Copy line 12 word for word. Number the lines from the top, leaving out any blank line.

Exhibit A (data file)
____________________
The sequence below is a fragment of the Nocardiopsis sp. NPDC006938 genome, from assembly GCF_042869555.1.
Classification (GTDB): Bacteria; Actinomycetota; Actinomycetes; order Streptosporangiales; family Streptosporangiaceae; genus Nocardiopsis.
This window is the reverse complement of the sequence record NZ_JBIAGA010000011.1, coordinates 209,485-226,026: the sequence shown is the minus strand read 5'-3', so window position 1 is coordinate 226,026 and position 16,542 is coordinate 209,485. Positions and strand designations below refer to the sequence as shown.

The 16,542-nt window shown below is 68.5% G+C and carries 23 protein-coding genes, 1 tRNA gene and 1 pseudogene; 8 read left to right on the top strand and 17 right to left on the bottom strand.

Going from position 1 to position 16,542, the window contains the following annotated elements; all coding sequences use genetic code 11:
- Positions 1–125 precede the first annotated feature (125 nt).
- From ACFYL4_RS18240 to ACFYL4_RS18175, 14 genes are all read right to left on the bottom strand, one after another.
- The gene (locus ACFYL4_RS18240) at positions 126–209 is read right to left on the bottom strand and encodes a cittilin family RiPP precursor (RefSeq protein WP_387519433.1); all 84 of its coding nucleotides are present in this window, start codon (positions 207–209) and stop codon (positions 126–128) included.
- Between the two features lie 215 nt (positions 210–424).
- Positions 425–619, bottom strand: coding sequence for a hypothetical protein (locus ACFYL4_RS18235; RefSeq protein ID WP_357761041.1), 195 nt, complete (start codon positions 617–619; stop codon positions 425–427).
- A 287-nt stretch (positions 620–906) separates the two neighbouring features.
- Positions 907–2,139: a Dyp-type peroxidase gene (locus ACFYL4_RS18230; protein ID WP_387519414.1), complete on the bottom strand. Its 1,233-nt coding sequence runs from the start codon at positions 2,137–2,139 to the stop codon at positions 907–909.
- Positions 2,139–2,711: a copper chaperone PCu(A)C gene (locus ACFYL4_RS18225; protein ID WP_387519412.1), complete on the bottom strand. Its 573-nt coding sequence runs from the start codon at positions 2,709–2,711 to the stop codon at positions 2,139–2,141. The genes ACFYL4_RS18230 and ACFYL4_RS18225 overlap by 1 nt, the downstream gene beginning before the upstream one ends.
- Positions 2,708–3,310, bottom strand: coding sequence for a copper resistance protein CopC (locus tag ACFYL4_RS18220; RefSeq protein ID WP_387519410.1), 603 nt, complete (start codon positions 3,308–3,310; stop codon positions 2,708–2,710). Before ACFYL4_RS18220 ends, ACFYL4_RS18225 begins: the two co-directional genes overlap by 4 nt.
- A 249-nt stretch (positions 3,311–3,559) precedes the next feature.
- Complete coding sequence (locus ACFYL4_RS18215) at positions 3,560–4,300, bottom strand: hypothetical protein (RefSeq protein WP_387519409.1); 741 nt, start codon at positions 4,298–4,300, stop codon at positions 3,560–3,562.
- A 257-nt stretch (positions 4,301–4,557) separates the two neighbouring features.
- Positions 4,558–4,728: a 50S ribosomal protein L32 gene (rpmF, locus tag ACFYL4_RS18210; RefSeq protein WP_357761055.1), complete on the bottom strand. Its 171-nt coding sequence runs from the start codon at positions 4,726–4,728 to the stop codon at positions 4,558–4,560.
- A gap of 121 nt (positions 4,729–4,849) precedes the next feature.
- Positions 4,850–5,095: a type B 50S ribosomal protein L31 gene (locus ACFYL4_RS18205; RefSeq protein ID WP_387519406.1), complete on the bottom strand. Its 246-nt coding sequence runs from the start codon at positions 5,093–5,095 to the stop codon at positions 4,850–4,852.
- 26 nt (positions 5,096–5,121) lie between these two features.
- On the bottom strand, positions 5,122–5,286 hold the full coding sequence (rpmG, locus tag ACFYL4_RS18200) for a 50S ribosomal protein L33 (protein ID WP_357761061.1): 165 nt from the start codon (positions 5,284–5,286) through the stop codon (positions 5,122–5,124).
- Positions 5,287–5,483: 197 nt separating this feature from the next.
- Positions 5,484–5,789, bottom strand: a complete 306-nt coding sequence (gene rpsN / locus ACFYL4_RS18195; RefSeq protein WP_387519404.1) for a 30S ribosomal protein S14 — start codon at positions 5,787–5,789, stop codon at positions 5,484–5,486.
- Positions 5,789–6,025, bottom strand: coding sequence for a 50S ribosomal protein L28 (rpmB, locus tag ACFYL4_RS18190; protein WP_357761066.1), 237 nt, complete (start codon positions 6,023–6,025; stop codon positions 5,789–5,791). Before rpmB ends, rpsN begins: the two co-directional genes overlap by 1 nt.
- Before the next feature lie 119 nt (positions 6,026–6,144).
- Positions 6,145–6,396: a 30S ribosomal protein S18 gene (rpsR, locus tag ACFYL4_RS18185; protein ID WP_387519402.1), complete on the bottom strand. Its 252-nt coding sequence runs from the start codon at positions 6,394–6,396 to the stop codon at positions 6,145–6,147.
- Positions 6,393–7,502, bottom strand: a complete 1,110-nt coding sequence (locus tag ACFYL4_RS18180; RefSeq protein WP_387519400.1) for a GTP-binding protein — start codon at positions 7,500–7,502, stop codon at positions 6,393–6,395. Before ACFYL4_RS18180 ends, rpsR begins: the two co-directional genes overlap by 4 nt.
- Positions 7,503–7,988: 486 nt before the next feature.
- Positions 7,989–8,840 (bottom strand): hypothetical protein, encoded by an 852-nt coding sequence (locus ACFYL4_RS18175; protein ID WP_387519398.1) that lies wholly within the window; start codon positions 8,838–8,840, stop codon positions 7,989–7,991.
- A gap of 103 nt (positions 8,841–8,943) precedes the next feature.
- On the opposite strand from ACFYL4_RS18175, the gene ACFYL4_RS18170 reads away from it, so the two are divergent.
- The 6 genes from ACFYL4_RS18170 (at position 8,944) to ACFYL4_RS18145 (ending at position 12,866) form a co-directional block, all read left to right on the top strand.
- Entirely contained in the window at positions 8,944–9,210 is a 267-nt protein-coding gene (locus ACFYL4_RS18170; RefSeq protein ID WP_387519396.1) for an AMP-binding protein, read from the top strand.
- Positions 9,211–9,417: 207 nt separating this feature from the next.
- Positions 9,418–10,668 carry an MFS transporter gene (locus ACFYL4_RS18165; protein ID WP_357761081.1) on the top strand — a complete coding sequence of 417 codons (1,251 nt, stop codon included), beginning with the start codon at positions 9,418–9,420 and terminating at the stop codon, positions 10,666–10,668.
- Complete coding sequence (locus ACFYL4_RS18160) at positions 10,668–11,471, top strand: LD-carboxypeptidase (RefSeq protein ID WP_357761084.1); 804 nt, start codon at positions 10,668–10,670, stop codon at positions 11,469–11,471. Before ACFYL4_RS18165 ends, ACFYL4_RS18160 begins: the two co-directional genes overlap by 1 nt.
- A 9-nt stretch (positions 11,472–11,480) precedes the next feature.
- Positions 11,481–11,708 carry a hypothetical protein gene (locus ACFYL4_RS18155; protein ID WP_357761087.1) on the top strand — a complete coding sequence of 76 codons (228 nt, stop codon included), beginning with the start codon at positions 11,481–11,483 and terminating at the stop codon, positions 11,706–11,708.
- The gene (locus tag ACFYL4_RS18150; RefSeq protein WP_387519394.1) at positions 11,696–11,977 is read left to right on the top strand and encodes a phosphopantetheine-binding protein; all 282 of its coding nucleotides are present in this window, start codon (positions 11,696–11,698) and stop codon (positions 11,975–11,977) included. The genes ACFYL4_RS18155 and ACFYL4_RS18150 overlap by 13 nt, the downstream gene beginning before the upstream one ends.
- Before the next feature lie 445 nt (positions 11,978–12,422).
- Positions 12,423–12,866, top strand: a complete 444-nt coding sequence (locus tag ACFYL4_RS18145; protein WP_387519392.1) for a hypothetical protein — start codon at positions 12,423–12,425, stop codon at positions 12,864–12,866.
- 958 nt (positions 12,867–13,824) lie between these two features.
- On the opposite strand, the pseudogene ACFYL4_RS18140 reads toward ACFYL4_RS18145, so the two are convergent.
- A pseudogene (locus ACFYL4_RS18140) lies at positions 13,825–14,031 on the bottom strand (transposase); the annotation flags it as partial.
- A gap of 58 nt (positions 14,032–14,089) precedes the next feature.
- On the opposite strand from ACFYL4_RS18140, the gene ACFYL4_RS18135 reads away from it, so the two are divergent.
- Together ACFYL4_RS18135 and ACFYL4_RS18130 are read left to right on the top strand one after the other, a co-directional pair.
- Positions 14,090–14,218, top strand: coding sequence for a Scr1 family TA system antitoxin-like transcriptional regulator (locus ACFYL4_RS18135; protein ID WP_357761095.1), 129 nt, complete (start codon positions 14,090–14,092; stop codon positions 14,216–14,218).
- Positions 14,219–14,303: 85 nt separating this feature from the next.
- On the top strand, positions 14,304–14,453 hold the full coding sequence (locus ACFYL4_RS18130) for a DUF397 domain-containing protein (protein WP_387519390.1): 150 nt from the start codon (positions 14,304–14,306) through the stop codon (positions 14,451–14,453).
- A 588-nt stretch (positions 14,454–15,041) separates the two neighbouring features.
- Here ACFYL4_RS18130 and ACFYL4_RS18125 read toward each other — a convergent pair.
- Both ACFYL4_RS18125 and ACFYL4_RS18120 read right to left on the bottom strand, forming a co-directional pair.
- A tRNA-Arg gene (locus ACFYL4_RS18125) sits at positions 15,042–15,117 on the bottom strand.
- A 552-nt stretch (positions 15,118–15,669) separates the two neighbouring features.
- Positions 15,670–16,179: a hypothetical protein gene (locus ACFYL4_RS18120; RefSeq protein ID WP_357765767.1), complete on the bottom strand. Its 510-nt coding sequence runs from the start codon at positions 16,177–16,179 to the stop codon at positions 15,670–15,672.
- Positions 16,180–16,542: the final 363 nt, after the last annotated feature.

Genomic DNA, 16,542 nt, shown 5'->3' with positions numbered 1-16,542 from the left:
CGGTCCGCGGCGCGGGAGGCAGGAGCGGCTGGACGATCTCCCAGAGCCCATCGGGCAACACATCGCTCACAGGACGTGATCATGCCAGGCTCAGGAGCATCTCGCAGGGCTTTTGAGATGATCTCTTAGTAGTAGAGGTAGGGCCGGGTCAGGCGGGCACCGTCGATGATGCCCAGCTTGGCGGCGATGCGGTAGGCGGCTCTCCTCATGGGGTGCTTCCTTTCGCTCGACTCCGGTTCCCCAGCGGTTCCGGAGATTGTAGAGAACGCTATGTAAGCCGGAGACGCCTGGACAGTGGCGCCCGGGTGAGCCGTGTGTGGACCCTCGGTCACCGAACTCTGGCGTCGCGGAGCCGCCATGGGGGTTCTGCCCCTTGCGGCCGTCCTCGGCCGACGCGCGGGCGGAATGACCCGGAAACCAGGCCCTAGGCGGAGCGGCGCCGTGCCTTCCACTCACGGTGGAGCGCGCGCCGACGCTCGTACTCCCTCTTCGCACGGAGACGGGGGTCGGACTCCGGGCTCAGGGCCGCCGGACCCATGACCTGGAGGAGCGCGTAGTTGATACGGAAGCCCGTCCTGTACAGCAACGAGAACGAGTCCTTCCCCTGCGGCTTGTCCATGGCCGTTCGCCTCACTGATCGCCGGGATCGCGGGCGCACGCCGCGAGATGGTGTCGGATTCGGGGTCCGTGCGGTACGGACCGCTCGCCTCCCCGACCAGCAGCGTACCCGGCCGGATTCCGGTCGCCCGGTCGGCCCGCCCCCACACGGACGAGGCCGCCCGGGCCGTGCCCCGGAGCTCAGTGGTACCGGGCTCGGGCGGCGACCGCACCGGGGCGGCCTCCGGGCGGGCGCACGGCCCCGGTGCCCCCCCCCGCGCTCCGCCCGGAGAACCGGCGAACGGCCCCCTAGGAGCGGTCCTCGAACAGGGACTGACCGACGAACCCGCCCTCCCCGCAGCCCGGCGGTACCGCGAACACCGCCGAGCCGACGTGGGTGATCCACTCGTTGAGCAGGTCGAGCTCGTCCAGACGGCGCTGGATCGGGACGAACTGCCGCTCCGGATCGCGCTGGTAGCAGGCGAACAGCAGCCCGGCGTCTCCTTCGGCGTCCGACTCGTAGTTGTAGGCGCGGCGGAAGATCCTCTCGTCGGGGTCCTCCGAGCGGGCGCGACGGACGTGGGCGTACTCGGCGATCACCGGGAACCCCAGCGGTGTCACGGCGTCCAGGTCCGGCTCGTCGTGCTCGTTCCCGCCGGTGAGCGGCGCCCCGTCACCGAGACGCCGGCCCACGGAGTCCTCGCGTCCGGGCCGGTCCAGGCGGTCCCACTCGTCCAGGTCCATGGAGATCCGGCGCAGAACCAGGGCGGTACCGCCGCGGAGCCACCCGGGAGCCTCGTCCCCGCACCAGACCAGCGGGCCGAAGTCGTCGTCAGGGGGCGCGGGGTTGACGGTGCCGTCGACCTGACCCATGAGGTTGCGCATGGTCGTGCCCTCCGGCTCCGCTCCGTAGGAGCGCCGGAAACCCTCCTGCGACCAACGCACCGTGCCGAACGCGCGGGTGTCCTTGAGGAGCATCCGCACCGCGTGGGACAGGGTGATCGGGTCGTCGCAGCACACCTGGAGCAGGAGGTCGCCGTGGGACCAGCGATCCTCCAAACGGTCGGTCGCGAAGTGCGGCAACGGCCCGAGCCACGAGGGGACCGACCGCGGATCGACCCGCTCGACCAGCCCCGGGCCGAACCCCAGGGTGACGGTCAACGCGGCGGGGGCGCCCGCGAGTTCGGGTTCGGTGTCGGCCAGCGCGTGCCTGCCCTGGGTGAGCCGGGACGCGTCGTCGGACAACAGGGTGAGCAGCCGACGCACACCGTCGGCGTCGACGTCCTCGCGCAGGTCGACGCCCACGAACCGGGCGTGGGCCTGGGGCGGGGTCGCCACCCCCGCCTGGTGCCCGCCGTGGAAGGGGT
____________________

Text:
- Positions 907–2,139: a Dyp-type peroxidase gene (locus ACFYL4_RS18230; protein ID WP_387519414.1), complete on the bottom strand. Its 1,233-nt coding sequence runs from the start codon at positions 2,137–2,139 to the stop codon at positions 907–909.